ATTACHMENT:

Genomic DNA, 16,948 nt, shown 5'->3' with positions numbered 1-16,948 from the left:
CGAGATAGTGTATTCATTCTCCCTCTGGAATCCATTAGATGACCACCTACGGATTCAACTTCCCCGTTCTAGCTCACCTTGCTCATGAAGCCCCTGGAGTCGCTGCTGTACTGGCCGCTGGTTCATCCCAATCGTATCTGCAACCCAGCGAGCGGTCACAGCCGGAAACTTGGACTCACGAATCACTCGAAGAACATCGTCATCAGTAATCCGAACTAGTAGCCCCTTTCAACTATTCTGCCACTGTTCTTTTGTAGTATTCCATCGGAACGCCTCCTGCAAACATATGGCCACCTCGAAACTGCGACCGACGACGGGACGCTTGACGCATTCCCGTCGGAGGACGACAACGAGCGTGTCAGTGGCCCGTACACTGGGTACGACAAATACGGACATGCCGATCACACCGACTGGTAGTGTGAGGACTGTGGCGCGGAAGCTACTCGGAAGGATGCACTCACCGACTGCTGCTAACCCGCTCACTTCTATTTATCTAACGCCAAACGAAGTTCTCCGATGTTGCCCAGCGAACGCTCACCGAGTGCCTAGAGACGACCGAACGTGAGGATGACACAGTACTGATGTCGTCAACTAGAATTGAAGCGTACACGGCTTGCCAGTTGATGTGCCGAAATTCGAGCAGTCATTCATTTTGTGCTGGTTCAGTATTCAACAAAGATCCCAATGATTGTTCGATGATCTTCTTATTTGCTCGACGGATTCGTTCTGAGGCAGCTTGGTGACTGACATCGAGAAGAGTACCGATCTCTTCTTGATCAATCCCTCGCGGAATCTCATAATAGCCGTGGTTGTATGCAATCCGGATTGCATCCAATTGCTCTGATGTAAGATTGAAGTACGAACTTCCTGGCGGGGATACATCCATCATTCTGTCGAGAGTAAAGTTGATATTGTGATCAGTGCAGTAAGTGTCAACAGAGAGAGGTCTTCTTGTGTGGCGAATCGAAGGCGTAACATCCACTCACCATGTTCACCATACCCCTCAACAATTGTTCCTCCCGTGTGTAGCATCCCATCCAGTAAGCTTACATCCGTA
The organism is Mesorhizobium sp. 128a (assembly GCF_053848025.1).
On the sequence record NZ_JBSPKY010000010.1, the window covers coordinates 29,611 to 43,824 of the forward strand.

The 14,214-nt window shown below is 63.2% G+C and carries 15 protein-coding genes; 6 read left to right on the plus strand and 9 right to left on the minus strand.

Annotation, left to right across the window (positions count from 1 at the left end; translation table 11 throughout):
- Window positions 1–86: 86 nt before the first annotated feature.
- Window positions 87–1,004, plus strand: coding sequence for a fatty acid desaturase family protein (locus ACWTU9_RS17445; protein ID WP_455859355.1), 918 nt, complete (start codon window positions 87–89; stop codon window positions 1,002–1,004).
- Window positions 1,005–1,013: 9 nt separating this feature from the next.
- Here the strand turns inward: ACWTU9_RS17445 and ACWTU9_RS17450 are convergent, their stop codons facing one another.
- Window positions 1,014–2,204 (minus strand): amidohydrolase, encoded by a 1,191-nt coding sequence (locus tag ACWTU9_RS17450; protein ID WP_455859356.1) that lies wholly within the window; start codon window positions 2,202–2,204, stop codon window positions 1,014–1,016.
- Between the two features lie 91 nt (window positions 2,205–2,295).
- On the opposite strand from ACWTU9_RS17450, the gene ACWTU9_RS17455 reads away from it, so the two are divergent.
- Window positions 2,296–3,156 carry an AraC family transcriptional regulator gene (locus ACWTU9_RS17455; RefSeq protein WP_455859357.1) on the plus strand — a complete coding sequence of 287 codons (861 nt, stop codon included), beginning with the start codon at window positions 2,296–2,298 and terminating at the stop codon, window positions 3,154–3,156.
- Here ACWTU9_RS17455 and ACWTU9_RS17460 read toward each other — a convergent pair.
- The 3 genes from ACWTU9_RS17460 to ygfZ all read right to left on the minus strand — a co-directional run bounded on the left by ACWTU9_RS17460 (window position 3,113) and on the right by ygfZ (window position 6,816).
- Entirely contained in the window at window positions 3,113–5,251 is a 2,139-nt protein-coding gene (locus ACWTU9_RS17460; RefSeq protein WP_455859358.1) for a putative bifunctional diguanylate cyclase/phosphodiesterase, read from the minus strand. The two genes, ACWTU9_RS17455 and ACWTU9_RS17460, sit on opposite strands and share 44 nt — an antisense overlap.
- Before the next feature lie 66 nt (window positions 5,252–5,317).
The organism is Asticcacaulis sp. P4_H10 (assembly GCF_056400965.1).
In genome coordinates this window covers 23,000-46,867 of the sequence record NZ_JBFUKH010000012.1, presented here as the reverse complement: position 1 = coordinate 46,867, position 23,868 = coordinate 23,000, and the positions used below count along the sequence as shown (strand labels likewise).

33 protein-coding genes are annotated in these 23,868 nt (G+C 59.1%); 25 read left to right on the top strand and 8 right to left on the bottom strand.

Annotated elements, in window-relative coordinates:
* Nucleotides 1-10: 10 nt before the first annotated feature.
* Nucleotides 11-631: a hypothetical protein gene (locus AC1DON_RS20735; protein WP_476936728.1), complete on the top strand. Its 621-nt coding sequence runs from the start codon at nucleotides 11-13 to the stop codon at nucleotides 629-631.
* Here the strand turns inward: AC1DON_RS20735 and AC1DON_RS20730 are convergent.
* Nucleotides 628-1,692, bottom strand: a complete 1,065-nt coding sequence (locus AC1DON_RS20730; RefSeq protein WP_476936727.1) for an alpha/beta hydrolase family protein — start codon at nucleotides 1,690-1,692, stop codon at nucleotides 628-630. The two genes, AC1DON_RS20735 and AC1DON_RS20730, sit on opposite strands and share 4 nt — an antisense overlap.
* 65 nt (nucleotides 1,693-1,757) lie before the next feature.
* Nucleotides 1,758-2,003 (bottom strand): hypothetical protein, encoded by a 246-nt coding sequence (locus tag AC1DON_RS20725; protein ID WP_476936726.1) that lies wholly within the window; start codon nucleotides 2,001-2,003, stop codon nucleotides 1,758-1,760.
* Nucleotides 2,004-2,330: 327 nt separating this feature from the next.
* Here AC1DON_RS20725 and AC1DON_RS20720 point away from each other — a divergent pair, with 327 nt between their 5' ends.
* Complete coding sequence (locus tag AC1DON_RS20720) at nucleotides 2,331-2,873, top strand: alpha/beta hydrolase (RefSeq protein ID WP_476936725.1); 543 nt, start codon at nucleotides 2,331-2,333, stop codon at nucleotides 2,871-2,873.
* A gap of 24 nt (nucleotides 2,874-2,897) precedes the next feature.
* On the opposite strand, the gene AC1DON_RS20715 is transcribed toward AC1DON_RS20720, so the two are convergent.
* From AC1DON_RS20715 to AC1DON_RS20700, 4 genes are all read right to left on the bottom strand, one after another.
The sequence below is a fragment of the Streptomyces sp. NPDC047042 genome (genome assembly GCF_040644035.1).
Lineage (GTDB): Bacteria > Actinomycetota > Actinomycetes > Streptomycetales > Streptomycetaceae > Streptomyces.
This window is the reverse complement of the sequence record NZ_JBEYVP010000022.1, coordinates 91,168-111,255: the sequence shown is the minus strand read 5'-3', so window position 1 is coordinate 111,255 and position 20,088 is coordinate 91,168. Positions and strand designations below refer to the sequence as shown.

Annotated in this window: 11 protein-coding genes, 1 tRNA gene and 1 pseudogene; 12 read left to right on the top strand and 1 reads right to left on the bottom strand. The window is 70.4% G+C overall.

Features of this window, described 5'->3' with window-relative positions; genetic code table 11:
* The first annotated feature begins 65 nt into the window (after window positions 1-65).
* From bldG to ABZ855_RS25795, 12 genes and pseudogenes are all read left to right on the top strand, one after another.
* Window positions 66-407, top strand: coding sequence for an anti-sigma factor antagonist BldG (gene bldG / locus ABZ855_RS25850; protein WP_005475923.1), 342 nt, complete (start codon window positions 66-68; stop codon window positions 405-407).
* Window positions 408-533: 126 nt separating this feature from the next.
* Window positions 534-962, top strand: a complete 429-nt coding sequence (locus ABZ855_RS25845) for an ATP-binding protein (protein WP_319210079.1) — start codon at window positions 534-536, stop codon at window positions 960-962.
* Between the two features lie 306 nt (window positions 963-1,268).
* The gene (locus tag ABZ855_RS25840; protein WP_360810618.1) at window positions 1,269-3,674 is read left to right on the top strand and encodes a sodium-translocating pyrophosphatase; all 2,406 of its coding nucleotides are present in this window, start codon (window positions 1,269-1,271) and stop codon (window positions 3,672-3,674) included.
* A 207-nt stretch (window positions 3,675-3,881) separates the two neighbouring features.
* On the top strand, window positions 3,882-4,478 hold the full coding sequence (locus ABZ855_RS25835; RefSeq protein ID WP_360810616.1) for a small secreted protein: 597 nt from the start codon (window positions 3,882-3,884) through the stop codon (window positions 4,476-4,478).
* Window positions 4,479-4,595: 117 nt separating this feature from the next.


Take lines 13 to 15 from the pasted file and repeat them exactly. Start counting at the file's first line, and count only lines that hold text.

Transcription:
- On the opposite strand from ACWTU9_RS17450, the gene ACWTU9_RS17455 reads away from it, so the two are divergent.
- Window positions 2,296–3,156 carry an AraC family transcriptional regulator gene (locus ACWTU9_RS17455; RefSeq protein WP_455859357.1) on the plus strand — a complete coding sequence of 287 codons (861 nt, stop codon included), beginning with the start codon at window positions 2,296–2,298 and terminating at the stop codon, window positions 3,154–3,156.
- Here ACWTU9_RS17455 and ACWTU9_RS17460 read toward each other — a convergent pair.